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April 25, 2015

April 25, 2015

Posted by **joe** on Wednesday, February 2, 2011 at 8:49pm.

- math -
**Ms. Sue**, Wednesday, February 2, 2011 at 9:18pmThe largest area would be a square, measuring 20 feet on each side.

- math -
**joe**, Friday, February 4, 2011 at 3:22pmcan you explain how you got the answer?

- math -
**tchrwill**, Sunday, February 13, 2011 at 9:30amA popular problem in recreational mathematics seeks the dimensions of a rectangular garden that maximizes the garden area for a given perimeter of fencing. It is very often posed in two different versions. One asks for the dimensions of a rectangular garden with maximum enclosed area for a fixed perimeter while the other asks for the same thing while using the wall of a barn as one side of the garden. Not too surprisingly, the answers are different.

Lets first address the garden with fencing on all four sides.

What are the dimensions of a rectangular garden with a fixed perimeter or 60 ft. that maximizes the enclosed area?

Considering all rectangles with the same perimeter, the square encloses the greatest area.

Proof: Consider a square of dimensions x by x, the area of which is x^2. Adjusting the dimensions by adding

"a" to one side and subtracting "a" from the other side results in an area of (x + a)(x - a) = x^2 - a^2. Thus, however small the dimension "a" is, the area of the modified rectangle is always less than the square of area x^2.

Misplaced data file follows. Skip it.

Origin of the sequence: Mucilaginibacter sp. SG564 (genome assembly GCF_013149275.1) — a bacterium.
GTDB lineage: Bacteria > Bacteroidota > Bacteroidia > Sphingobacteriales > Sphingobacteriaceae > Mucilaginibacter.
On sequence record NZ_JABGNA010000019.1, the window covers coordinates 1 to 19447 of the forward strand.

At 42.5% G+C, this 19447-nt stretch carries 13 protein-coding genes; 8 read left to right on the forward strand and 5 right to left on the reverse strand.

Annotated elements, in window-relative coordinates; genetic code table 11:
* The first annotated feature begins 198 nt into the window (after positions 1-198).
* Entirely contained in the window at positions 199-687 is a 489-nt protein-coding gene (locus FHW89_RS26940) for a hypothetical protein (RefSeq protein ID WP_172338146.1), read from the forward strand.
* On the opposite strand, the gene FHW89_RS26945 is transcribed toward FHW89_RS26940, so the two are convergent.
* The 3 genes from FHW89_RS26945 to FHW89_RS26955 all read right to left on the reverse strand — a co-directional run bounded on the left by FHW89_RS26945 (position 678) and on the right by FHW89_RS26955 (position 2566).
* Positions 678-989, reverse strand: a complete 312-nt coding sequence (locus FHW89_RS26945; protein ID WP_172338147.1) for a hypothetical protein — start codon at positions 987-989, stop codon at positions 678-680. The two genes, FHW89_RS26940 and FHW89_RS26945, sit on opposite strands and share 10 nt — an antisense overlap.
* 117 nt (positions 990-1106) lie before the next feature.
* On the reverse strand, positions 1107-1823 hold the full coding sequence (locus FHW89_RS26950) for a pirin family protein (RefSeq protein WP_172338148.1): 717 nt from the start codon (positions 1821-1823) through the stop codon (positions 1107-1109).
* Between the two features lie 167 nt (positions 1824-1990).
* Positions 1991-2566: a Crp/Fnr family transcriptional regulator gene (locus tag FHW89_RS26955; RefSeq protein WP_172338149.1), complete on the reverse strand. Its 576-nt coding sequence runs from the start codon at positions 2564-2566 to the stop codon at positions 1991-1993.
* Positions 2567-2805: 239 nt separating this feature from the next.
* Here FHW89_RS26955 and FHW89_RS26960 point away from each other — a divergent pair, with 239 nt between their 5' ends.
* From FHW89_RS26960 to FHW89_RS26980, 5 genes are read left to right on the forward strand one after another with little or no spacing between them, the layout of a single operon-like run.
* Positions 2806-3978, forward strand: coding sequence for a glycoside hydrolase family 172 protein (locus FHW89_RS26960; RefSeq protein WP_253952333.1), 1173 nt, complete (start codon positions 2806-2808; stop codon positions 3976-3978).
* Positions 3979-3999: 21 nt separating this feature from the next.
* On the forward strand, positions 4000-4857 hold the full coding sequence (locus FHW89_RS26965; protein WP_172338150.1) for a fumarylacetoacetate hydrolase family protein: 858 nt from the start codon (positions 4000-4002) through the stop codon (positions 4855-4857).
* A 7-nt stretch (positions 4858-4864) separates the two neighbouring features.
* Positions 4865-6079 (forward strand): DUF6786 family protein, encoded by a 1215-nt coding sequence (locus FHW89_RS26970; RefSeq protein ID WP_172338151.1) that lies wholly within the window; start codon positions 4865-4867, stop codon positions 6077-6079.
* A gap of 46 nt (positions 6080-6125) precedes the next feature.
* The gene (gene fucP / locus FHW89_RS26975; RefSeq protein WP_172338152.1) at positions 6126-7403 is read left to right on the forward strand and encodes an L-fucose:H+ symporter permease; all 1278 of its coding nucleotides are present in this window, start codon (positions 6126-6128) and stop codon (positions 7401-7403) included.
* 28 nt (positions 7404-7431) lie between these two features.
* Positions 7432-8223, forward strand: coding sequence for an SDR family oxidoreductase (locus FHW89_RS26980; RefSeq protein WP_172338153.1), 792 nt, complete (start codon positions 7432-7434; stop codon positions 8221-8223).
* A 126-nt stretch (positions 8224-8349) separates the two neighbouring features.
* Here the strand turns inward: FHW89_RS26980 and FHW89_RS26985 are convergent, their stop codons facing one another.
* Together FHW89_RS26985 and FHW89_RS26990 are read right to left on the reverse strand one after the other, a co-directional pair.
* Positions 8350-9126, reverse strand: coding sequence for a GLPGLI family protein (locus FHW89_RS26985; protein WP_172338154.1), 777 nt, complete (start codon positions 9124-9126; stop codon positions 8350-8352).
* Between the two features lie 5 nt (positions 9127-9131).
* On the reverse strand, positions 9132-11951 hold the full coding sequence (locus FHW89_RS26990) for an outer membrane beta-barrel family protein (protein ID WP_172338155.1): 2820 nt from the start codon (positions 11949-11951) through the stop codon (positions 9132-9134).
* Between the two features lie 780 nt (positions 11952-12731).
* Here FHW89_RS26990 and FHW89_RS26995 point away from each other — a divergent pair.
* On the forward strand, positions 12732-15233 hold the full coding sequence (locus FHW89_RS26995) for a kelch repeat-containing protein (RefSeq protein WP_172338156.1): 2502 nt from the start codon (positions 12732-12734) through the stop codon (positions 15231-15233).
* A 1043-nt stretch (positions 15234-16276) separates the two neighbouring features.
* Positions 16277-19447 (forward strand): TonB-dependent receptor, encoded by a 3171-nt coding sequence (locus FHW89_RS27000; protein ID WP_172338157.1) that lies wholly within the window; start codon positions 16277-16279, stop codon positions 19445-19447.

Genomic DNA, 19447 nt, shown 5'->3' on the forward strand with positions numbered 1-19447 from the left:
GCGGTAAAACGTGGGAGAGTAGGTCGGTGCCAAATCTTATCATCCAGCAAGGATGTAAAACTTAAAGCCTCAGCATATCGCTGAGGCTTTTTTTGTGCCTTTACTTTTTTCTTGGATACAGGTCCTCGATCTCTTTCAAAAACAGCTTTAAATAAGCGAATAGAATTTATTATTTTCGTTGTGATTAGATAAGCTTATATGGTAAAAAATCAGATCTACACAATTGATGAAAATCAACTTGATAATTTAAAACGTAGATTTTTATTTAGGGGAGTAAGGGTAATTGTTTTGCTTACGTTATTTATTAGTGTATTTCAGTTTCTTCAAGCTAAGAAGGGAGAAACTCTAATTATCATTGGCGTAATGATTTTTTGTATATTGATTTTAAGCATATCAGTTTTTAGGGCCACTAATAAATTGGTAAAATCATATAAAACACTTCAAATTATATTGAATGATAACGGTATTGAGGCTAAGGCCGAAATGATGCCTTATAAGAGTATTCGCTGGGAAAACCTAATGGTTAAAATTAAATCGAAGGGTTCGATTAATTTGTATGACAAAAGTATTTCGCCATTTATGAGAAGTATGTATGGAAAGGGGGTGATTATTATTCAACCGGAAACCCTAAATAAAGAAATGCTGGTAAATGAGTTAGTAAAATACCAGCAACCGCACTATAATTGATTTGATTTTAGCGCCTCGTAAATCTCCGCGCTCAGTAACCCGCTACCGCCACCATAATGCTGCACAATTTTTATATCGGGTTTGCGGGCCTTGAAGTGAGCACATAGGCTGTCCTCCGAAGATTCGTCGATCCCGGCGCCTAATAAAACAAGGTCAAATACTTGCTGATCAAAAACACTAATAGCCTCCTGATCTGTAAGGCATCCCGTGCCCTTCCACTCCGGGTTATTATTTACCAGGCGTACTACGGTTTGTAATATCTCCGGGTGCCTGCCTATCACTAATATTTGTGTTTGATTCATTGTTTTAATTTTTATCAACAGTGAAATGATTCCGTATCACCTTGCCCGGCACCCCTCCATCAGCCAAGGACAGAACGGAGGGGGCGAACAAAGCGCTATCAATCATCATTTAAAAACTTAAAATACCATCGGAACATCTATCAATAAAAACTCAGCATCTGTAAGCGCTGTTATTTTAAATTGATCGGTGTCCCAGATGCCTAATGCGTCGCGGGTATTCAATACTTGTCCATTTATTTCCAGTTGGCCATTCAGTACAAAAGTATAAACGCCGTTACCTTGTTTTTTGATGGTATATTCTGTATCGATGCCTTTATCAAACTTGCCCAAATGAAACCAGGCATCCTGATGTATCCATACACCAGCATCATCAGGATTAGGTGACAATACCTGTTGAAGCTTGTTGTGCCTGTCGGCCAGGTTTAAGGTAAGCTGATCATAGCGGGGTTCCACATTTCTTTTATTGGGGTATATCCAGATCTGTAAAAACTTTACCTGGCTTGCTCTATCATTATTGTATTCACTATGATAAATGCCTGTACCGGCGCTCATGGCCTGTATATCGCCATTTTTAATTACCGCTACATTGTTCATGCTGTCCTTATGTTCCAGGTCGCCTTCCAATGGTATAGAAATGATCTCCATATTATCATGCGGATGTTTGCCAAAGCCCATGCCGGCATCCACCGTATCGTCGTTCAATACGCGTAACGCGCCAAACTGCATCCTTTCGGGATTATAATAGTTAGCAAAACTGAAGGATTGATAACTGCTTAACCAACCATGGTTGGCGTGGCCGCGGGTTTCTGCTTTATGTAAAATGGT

Therefore, the dimensions of the garden with maximum area for the given perimeter, p, of fencing is p/4 by p/4.

Given a length of fencing of 60 feet, the garden dimensions become 15 by 15 ft. for an area of 225 sq.ft.

Lets now assume that we have a linear barn wall to act as one edge of the rectangle we wish to enclose.

Letting the length of the side perpendicular to the barn wall equal "x", we can express the dimensions of the garden area by A = x(p - 2x) = px - 2x^2. Taking the first derivitive of A and setting it equal to zero, we derive p - 4x = 0 or 4x = p making x = p/4. While this appears to be the same answer as for the 4 sided garden, with x = p/4, the other dimension becomes p - 2(p/4) = p - p/2 = p/2. While the area of the garden fenced on all four sides was A = p^2/16, the area of the garden with fencing on only three sides becomes (p/4)(p/2) = p^2/8, literally twice the area of the square garden fenced on all four sides. Thus, for our simple example presented earlier, with a fence length of 60 ft., the maximum enclosed area using the barn wall as one side becomes 60^2/8 = 450 sq.ft.

(Without the use of the calculus, you can arbitrarily select values of x and compute A and plot the results on graph paper. The resulting plot will show the area being a maximum when x = p/4.)